|[The Twins gave three performances in Cincinnati: Friday evening, 2 January, a Saturday matinee, 3 January, and again Saturday evening. The Enquirer reviewed the two evening performances separately.]|
The (Cincinnati) Enquirer
TWAIN AND CABLE.
A Splendid House Meets Them on Their First Appearance
Ennuied theater-goers, sated with "patent insides" plays like somebody or other's Confectionery, the Work-house Convict, Stuffed Doll, Skipped by Daylight, Consternation, and similar productions, found infinite relief last night listening to the readings given by Mark Twain and Geo. W. Cable. They must have felt flattered by the audience that greeted them, for, in addition to being of goodly size, it was made up of the best of society people. Cable was the first to appear. He is small, dapper, and so slight that his dress suit clings rather than fits to his frame. After being introduced he seated himself at one of the tables on the stage and waited until the late comers had been shown their chairs. His colorless face, encircled with abundance of dark hair, did not suggest risible tendencies, and his long pointed beard, suggestive of a cheap stage make-up for the villain's part, was also against his present calling. Taken altogether, he had the look of an overworked student who was cultivating brain at the expense of physique. When silence obtained he came forward and began the entertainment in a disappointing voice, for it was weak, effeminate, and thin, and had a metallic quality that could scarcely be called agreeable. Throughout the evening his selections were entirely from one of his own works, the name of which was prominently displayed at the beginning of every one of his numbers on the programme, the text following it in smaller type. Either the man is infatuated with his own work or takes this means of bolstering its sale. Ill-advisors have put him forward as a humorist lecturer when the pathetic is far better suited to his abilities. On several occasions this fact was proved, and in "Mary's Night Ride" he reached a point bordering on the tragic. As he reached the climax in this selection his words were delivered with a dramatic effect so thrilling as to send cold chills through every listener. He was heartily applauded for this and had to answer a recall, as on a former occasion, when he gave three quaint little creole songs, of singular and haunting tune. Reciting the English words first, he followed with the Creole patois original in a wierdly musical voice. In strong contrast to Mr. Cable, Mark Twain is tall, awkward, gestureless, with a shock head of iron-gray hair and a deeply-furrowed, tired face. With all these rostrum disadvantages, he enters upon the stage, nevertheless, with the self-possessed ease of a man passing into his own drawing-room. The look upon his features suggests that he has mislaid his eye-glasses and has returned to look for them. Finding a number of persons present, he stops and has a long talk with them, during which they are the most willing listeners in the world. To describe his voice is almost next to impossible. Persons who have heard Frank Mayo can form something like an idea of its peculiarities. It is a thoroughly down East nasal tone, flowing with the steadiness of a brook in words that, though scarcely separated, are perfectly distinct and rich in their delicious drollery. There is not a sentence but what conceals a mirth-provoker of some kind, that jumps out at the most unexpected time and place. Concluding his remarks, he ambles off the stage with a funny little trot, as if he was wild to get out of sight as soon as possible to have a roar all by himself.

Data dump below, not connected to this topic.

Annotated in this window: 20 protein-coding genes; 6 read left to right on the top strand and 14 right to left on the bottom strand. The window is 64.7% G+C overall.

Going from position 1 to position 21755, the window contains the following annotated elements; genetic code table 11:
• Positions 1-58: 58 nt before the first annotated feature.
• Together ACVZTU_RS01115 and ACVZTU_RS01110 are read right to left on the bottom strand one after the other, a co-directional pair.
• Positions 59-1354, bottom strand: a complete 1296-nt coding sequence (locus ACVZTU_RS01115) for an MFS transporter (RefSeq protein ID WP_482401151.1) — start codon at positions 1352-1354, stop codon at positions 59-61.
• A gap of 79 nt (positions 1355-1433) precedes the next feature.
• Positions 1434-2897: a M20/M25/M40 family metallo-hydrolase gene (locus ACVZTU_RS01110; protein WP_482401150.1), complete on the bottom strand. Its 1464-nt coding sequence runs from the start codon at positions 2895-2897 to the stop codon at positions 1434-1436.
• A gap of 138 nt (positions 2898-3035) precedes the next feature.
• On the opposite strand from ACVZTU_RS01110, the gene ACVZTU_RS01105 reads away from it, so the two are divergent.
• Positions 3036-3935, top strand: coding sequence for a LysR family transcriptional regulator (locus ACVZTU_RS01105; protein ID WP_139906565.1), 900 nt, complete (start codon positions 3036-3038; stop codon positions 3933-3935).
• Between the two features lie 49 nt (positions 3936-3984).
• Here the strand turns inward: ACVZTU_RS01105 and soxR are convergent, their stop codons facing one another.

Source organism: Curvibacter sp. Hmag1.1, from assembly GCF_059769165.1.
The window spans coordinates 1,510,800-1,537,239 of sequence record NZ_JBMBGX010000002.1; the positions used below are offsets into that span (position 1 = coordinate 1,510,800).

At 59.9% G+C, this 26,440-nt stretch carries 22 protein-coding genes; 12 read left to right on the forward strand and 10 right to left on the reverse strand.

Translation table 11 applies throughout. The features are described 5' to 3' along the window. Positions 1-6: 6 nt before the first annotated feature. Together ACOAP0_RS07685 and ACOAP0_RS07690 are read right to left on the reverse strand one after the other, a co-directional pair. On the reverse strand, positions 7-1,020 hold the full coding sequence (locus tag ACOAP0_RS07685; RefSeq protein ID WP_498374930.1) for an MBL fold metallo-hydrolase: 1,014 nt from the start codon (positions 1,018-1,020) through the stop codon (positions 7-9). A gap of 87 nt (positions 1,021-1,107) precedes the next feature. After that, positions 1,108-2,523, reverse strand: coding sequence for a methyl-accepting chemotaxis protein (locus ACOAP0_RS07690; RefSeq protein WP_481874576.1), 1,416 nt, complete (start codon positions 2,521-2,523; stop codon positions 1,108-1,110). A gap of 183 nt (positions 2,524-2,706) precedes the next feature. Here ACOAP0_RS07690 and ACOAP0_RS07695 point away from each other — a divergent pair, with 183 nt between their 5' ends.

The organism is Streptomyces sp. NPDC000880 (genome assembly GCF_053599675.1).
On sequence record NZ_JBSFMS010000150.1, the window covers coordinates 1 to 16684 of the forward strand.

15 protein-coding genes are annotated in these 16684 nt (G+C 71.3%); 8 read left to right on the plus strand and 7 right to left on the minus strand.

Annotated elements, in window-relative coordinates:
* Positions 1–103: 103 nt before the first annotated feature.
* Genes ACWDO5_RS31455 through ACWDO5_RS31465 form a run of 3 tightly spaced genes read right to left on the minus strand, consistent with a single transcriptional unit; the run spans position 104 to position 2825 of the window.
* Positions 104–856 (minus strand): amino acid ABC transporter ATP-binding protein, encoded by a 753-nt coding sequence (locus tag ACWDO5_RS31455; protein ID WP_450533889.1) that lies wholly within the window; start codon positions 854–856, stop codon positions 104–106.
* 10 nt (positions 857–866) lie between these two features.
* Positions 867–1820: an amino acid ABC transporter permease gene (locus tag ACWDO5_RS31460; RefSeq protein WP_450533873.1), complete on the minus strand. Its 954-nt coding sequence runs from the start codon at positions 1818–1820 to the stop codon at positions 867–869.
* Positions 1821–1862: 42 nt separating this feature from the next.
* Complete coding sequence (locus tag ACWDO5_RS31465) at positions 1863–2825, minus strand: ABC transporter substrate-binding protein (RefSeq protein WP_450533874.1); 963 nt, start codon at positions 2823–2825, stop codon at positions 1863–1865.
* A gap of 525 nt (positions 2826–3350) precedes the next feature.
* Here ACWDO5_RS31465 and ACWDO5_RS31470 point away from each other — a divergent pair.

Last night's programme will be repeated this afternoon. To-night will be given the closing entertainment, at which the programme will be --
From Dr. Sevier -- Narcisse's views on Chirography; Raoul Innerarity announces his marriage -- George W. Cable.
The (Cincinnati) Enquirer
ANOTHER DELIGHTED AUDIENCE.
Twain and Cable Close Their Season in Cincinnati
There was another fine audience at the Odeon last evening to hear Mark Twain and George W. Cable on their last appearance in this city. Mr. Cable was first to appear, at eight o'clock, when he read an interesting humorous selection from Dr. Sevier, which was applauded so enthusiastically that he continued the story. Mark Twain then commenced to tell how he was interviewed in such a humorous way that his audience at first thought he was only telling something incidentally before he began his reading. In his next selection he read a chapter of his unpublished book "Huckleberry Finn," explaining how "Huck" and "Tom Sawyer" freed the runaway "nigger," which created roars of laughter. He concluded his part of the programme with the most side-splitting part of the entertainment, an incident detailing his duelling experience in the West. The audience fairly roared during the recital.
Mr. Cable's second number on the programme indicated that he would give a selection from the "Grandissime," but he substituted another scene from Dr. Sevier, which the audience seemed to enjoy. He became highly dramatic in this scene. In his closing selection he, with the consent of the audience, rendered two of his weird Creole songs instead of another -- "Mary's Night Ride" -- from Dr. Sevier. The lecturers' engagement in this city has been a success financially, and the entertainments have been highly satisfactory to all who attended.